Eight places in the old capital Nara have been inscribed to the UNESCO World Heritage Site “Historic Monuments of Ancient Nara” since 1998, including five Buddhist temples, one Shinto shrine, an imperial palace and a primeval forest.
According to the legendary history of Kasuga Shrine, the god Takemikazuchi arrived in Nara on a white deer to guard the newly built capital of Heijō-kyō. Since then, the deer have been regarded as heavenly animals, protecting the city and the country.
Tame sika deer roam through the town, especially in Nara Park. Snack vendors sell sika senbei (deer crackers) to visitors so they can feed the deer. Some deer have learned to bow in order to receive senbei from people.
Most of Nara’s sights, including temples, shrines and famously mercenary deer, are concentrated in Nara Park (奈良公園 Nara-kōen, map), you can walk to almost all the other major sites. The conventional round course (from Kintetsu Nara Station (map) >> Higashimuki Shopping Street (map) >> Kōfuku-ji (map) >> Nara National Museum (map) >> Tōdai-ji (map) >> Kasuga Taisha (map) and back to Kintetsu Nara Station) is about 6 km long, a pleasant walk for the typical tourist.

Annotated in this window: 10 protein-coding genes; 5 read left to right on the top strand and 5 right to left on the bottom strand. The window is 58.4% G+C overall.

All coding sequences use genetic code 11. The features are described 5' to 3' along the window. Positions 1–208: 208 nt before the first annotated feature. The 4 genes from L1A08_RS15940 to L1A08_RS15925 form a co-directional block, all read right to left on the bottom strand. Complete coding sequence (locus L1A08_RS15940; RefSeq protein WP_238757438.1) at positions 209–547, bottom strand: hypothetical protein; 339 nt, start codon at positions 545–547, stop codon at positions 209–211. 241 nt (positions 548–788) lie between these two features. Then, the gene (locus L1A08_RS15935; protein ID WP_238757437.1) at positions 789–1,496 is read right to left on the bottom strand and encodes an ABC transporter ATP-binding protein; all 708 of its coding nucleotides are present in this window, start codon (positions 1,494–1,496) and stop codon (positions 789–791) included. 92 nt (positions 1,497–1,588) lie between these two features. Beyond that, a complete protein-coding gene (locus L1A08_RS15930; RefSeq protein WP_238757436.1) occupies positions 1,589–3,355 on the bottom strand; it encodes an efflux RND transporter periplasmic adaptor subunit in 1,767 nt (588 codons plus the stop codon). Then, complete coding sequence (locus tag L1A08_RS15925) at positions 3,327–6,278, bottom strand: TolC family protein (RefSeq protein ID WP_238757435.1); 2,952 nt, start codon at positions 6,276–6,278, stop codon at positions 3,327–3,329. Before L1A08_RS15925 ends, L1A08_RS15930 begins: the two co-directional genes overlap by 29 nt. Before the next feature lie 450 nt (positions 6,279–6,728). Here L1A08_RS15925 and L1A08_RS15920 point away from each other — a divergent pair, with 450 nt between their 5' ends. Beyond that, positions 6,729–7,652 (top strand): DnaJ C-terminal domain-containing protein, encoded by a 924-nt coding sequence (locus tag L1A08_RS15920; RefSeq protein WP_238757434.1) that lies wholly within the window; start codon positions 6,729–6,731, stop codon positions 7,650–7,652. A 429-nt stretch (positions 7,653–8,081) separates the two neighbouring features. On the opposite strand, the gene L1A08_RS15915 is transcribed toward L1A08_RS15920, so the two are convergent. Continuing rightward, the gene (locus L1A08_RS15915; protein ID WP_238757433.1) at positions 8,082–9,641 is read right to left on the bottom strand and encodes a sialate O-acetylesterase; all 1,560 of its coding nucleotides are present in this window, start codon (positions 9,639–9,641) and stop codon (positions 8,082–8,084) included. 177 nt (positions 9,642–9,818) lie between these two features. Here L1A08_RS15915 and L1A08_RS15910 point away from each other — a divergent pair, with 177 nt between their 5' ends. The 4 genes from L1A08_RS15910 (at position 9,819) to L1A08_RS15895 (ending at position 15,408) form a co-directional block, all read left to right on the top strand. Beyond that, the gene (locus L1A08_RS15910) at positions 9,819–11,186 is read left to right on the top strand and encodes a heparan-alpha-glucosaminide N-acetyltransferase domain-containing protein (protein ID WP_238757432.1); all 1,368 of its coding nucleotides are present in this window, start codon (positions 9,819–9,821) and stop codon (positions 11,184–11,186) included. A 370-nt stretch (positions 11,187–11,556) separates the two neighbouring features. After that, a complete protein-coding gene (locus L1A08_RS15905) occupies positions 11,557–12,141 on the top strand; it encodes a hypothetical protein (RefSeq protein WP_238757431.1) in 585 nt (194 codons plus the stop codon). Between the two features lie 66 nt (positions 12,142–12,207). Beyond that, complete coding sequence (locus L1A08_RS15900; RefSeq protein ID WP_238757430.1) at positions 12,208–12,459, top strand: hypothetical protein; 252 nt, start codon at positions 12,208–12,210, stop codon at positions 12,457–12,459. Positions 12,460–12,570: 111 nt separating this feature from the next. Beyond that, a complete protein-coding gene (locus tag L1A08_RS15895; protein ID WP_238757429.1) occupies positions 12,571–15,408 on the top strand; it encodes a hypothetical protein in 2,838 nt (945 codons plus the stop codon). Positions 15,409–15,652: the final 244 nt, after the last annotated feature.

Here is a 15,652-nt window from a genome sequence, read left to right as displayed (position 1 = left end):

Tōdai-ji (map). Home to the famous Great Buddha (Daibutsu, 大仏), the largest Buddha statue in Japan and one of the largest in the world. The Daibutsu-den, which houses it, is said to be the largest wooden building in the world and is a UNESCO World Heritage site.
Kōfuku-ji (興福寺, map). This temple has a three-story and a five-story pagoda; historically, the latter has contended with Kyoto’s Toji for the title of Tallest Pagoda in Japan.
Nara National Museum (奈良国立博物館, map). This museum has one of the world’s best collections of Buddhist art and changing exhibitions. The National Treasure Hall has an impressive collection of statues.
Yakushi-ji (薬師寺, map), a short walk from Nishinokyo Station and Toshodai-ji. Although most of the temple was reconstructed in the 1970s after a fire, Yakushi-ji is still worth the visit. The Buddhist Yakushi trinity housed in the hondo is a great work, and the two pagodas on each side of the temple make it a unique and recognizable complex.
Mount Wakakusa Fire Festival (若草山焼き Wakakusa-yamayaki, map). The night before the 2nd Monday (?) in January. In case of bad weather the date may change.